The table of the Abbot (LVI)

CHAPTER LVI. Of the Abbot’s Table
9 Apr. 9 Aug. 9 Dec.

Let the table of the Abbot be always with the guests and strangers. But as often as there are few guests, it shall be in his power to invite any of the brethren. Let him take care, however, always to leave one or two seniors with the brethren for the sake of discipline.

The abbot, because he holds the place of Christ in the monastery, not only for his monks, but also with regard to pilgrims and guests, imitates the divine hospitality of Christ. In Middle Eastern and Mediterranean culture, hospitality is the sacred duty of the head of the household. The abbot, being the head of the monastic household, is bound to concern himself personally with the details of hospitality, even if, in the ordinary course of things, he entrusts the details of hospitality to the guestmaster.

Nothing is more important in the Middle Eastern and Mediterranean home than making a guest feel welcomed, honoured, and served. A very poor family will spend all their money and even go into debt in order to honour a single guest. Any failure to show hospitality brings dishonour on the head of the household and discredits the whole family. The Benedictine ethos of hospitality suggests that any failure to show hospitality dishonours Christ, in whose place the abbot stands, and also dishonours Christ in the guest who is, in any way, slighted, or neglected, or made to suffer discomfort.

The abbot’s table—understand this expression as “the abbot’s hospitality”—is the measure of the whole community’s love for Christ who, in the person of the pilgrim or guest, visits the monastery. The arrival of a guest is a visitation of the mercy of God. This is why Saint Benedict associates Psalm 47: 10 with the arrival of a guest: Suscepimus, Deus, misericordiam tuam in medio templi tui, “We have received thy mercy, O God, in the midst of thy temple.”

In the early ages of the Church, hospitality was numbered, together with chastity and sobriety, among the essential and distinctive Christian virtues. Among the Christians of the first centuries, and well into the Middle Ages, and even until the Protestant revolt in northern Europe and the suppression of the abbeys in these isles, hospitality was not merely a personal or domestic virtue; it was one of the chief characteristics of the hierarchical community of the Church and of monasteries. Bishops and abbots were charged, not only with serving at the altar, governing, and teaching, but also with ensuring an active and attentive hospitality. This hospitality extended beyond the welcoming of strangers and pilgrims to the “hospitalisation” of the poor, the outcast, the sick, and the shamed.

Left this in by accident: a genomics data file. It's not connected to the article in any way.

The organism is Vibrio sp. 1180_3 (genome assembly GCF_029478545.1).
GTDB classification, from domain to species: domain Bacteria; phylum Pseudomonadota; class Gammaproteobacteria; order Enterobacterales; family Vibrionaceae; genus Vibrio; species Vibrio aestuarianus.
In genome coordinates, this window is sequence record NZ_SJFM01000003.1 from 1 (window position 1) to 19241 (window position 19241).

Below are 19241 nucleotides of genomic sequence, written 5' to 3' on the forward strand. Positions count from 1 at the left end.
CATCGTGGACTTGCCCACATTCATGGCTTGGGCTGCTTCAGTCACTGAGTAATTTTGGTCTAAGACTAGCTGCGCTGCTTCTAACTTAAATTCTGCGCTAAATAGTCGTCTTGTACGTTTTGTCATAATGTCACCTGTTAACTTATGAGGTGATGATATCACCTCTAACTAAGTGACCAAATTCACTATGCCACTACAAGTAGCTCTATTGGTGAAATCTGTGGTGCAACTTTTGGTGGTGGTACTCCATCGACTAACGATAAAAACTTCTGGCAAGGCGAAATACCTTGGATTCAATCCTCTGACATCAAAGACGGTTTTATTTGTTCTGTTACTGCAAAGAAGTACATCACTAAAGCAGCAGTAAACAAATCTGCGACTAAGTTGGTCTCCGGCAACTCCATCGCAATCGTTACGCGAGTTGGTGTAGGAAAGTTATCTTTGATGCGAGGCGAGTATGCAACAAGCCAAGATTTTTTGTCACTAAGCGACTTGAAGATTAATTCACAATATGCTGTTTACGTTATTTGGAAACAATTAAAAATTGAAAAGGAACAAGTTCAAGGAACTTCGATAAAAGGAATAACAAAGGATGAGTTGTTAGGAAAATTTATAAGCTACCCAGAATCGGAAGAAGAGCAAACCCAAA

The form taken by monastic hospitality has changed over time. Monasteries no longer provide hostels for travelers; there is a highly competitive “hospitality industry” that offers accommodations, meals, and entertainment. There are, nonetheless, things that today only a monastery can offer: an environment favourable to encountering God; silence; the experience of divine worship; and the succour of the sacraments. In addition to these things, our monastery offers frequent exposition and daily adoration of the Most Blessed Sacrament. It is this invisible but undeniable radiance of the Eucharistic Face of Christ that makes the hospitality of Benedictines of Perpetual Adoration unique, even in the monastic world.

Just as the abbot who holds the place of Christ stands in reference to Him, the abbot’s table points to the altar and stands in reference to it. Quite apart from receiving guests and, on occasion, some of the brethren at his table, the abbot is bound to attend to all the details of the Mystery of Divine Hospitality that is the Opus Dei. Benedictine hospitality extends from the cup of cold water (or the cup of tea) given in nomine Christi to the sober splendour and reverence of the Conventual Mass, the worthy celebration of the Divine Office, and the unique grace that is ours in making it possible for guests to linger in the radiance of the Eucharistic Face of Christ and to find there a hospitality that the world cannot offer: “Things no eye has seen, no ear has heard, no human heart conceived, the welcome God has prepared for those who love him” (1 Corinthians 2:9).

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